Ceylon cinnamon (Cinnamomum zeylanicum), sometimes called true cinnamon, has a long history. It originated in Asia, mostly Sri Lanka and India. Now, cinnamon shrubs are grown in almost every tropical region of the world.
Cinnamon is one of the oldest spices known. It was mentioned in the Old Testament. In the book of Exodus, God instructs Moses to make a holy anointing oil out of cinnamon, cassia, olive oil, myrrh, and hemp.
Ancient Egypt. Cinnamon was used in ancient Egypt not only as a beverage flavoring and medicine, but also as an embalming agent. It was so highly treasured that it was considered more precious than gold.
Ancient China. About the same time, cinnamon also received much attention in China. It is mentioned in one of the earliest books on Chinese botanical medicine, dated back to around 2,700 B.C. Cinnamon’s popularity continued throughout history. Cinnamon was often added to food to prevent spoiling.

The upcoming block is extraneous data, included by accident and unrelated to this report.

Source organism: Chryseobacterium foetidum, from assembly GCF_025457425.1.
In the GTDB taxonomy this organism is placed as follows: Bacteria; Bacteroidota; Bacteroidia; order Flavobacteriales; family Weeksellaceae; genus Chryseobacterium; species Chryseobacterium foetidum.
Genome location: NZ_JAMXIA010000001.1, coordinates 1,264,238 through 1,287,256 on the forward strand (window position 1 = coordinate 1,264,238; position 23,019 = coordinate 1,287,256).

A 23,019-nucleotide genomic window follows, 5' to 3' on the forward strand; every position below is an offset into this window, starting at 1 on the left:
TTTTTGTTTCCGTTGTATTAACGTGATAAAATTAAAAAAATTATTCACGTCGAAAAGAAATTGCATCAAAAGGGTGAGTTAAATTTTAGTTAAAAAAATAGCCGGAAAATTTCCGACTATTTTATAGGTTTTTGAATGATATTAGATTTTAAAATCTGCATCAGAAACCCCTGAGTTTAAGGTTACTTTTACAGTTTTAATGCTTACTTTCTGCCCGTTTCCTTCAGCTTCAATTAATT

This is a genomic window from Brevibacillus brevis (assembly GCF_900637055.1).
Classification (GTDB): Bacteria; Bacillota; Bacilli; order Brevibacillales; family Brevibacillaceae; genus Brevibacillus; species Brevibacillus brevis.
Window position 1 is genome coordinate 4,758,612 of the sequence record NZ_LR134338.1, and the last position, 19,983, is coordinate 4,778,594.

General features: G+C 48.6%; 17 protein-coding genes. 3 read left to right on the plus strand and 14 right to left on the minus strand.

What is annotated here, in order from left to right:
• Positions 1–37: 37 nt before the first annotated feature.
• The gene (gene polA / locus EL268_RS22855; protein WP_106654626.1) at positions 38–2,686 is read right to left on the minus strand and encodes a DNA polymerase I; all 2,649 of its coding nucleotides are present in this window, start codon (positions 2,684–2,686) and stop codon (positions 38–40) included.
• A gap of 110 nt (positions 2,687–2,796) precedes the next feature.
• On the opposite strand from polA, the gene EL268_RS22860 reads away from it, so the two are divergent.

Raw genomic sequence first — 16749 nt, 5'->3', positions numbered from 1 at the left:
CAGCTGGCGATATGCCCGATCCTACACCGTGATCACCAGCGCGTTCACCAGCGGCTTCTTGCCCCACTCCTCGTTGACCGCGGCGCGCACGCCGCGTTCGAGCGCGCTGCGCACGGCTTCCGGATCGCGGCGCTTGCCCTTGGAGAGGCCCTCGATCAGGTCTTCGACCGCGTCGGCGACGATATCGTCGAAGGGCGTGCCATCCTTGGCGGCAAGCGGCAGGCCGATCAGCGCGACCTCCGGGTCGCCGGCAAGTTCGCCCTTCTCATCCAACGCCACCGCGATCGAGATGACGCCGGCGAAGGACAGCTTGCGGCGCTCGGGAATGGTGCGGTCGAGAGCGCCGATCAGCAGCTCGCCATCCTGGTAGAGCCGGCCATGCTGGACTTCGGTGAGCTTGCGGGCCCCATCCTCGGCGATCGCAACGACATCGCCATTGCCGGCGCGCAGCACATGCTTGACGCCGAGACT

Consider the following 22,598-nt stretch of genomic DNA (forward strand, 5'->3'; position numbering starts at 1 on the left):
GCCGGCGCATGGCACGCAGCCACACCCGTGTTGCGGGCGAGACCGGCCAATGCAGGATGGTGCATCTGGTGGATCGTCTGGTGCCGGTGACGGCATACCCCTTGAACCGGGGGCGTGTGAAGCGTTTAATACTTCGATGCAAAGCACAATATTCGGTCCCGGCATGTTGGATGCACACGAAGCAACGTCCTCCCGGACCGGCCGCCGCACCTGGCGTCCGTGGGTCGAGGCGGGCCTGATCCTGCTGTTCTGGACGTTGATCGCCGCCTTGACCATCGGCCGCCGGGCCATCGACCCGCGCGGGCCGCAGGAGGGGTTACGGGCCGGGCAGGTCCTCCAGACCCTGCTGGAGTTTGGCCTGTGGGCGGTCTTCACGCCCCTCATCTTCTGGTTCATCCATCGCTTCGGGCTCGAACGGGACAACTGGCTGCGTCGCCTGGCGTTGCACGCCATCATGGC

Ancient Rome. Cinnamon was used on funeral pyres in Ancient Rome. In 65 AD, Nero burned a year's supply of cinnamon at his second wife Poppaea Sabina's funeral in order to show the depth of his grief.
History of Cinnamon: Medieval Europe. Due to its demand, cinnamon became one of the first commodities traded regularly between the Near East and Europe. It became one of the most popular spices in medieval Europe.
During the Bubonic Plague, sponges were soaked in cinnamon and cloves and placed in sick rooms, and it has also been burned as an incense. During the explorations of the fifteenth and sixteenth centuries, cinnamon was the most sought-after spice.
In the Middle Ages, cinnamon was only affordable by the wealthy elite of society. A person's social rank during that time could be determined by the number of spices they could afford.
From the 16th to the 19th centuries, there were power struggles among European nations over who would control Ceylon and the lucrative cinnamon industry. In the early part of the 19th century, other countries began growing cinnamon and it became available to everyone.
History of Cinnamon: Modern Cinnamon Production. Today, Ceylon cinnamon is produced in Sri Lanka, India, Madagascar, Brazil and the Caribbean, while Cassia cinnamon is mainly produced in China, Vietnam and Indonesia. Most cinnamon sold in supermarkets in North America comes from the less expensive variety, Cassia cinnamon.
More pages in this website on cinnamon: